Reformed Foundations for Social Concern: A Comparison of Sixteenth-Century European Ideas -- By: Paul Frederick Scotchmer

Journal: Westminster Theological Journal
Volume: WTJ 40:2 (Spring 1978)
Article: Reformed Foundations for Social Concern: A Comparison of Sixteenth-Century European Ideas
Author: Paul Frederick Scotchmer


Reformed Foundations for Social Concern:
A Comparison of Sixteenth-Century European Ideas

Paul Frederick Scotchmer

We must remember that stern old John Calvin like John the Baptist of old stood at the threshold of a new world, into which he himself never really entered, and that the least in this new kingdom of God can look out with clearer eye and lighter heart than was possible to the fighting prophet of an older dispensation.”1 This epitaph by Thomas Cumming Hall was pronounced in 1909 at a service in commemoration of the four-hundredth anniversary of the birth of John Calvin. In the nearly seventy years that have intervened since then much has changed, while only a few precious things have remained the same. The sparsely populated vista above the Hudson on Manhattan’s upper West Side, where Union Theological Seminary, moved only months after that commemorative service, has degenerated from one of America’s most fashionable neighborhoods to one of its most feared. A short walk north along the rusty girders of the elevated subway takes the pedestrian to 125th Street, the commercial center of Harlem. A slightly longer walk south leads him to the high fences surrounding the asphalt playgrounds familiar to most as the location for West Side Story. And the Hudson, once a popular place to swim and fish or stroll, is now almost too polluted even for boats. Meanwhile, the prophets of Geneva—whose city straddles the still clear waters of the Rhone and remains one of the few cities of this new world without slums—still speaks. Is it possible that even the greatest in this new world “can look out with clearer eye and lighter heart” bv learning from the wisdom of this “fighting prophet of an older dispensation”—and the accumulated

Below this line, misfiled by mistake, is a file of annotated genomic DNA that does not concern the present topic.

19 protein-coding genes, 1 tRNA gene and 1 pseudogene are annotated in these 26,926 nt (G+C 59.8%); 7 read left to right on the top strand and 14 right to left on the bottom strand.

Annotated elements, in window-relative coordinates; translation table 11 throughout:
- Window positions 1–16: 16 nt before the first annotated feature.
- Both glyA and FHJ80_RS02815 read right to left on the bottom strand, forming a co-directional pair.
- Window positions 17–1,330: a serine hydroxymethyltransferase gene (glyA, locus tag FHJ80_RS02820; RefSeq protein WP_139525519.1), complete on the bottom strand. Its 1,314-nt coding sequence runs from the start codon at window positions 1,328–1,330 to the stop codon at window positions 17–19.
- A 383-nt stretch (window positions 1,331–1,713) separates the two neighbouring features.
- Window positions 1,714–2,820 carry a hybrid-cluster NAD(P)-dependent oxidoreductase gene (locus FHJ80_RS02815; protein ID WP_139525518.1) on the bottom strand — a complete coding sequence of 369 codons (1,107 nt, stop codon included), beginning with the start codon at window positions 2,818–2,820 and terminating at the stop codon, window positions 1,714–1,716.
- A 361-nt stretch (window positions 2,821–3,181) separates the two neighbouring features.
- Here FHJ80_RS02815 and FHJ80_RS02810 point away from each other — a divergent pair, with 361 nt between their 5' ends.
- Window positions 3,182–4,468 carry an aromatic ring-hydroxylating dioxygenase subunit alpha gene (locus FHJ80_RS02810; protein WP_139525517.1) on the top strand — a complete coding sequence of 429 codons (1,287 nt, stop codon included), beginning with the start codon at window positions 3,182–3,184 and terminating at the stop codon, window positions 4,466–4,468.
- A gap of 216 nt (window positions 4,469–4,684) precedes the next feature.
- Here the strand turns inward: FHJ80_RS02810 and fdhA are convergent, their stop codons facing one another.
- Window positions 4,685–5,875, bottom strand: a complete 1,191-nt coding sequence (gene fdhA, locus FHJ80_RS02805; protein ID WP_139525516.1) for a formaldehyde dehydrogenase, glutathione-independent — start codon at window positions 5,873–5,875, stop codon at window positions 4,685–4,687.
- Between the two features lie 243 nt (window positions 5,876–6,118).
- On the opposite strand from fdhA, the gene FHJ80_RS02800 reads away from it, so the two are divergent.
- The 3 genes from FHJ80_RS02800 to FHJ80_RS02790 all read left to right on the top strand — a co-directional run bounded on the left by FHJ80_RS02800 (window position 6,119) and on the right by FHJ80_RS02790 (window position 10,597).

wisdom of his theological kinfolk, who have fought and spoken beside him? That is the question which provokes this essay in definition: that of the Reformed tradition of social concern.

The theological canons used by Reformed theologians to decide social questions are chiefly four: God’s sovereignty, man’s depravity, the authority of Scripture, and the consequent mediation of God’s sovereignty. Stated as such these beliefs are shared by the vast majority of the members of every Christian tradition, if for no other reason than that most truly new and anomalous doctrines have been rather universally condemned as heresies. But, by comparing the Reformed use of these principles with that of other theological traditions within Western Christendom (viz., Roman Catholic, Lutheran, and Anabaptist), the theological underpinnings of the Reformed social tradition should become vastly more clear than would be the case if ...

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